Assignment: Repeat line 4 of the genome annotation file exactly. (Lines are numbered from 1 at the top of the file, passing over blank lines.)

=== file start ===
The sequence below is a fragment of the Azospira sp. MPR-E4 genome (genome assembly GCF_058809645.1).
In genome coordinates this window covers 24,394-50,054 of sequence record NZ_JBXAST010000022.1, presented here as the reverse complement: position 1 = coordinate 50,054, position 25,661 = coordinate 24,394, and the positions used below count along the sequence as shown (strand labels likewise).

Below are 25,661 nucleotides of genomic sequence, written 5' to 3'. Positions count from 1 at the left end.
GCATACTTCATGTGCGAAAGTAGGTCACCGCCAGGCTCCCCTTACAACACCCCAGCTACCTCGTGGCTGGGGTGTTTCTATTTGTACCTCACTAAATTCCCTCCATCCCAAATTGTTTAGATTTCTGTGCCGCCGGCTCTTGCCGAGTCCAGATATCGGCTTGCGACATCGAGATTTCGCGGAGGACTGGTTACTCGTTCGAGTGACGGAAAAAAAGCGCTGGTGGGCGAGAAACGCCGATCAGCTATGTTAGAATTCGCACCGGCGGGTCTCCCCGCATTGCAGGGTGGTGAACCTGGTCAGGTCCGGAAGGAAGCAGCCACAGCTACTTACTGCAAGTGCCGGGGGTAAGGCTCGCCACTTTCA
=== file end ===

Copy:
GCATACTTCATGTGCGAAAGTAGGTCACCGCCAGGCTCCCCTTACAACACCCCAGCTACCTCGTGGCTGGGGTGTTTCTATTTGTACCTCACTAAATTCCCTCCATCCCAAATTGTTTAGATTTCTGTGCCGCCGGCTCTTGCCGAGTCCAGATATCGGCTTGCGACATCGAGATTTCGCGGAGGACTGGTTACTCGTTCGAGTGACGGAAAAAAAGCGCTGGTGGGCGAGAAACGCCGATCAGCTATGTTAGAATTCGCACCGGCGGGTCTCCCCGCATTGCAGGGTGGTGAACCTGGTCAGGTCCGGAAGGAAGCAGCCACAGCTACTTACTGCAAGTGCCGGGGGTAAGGCTCGCCACTTTCA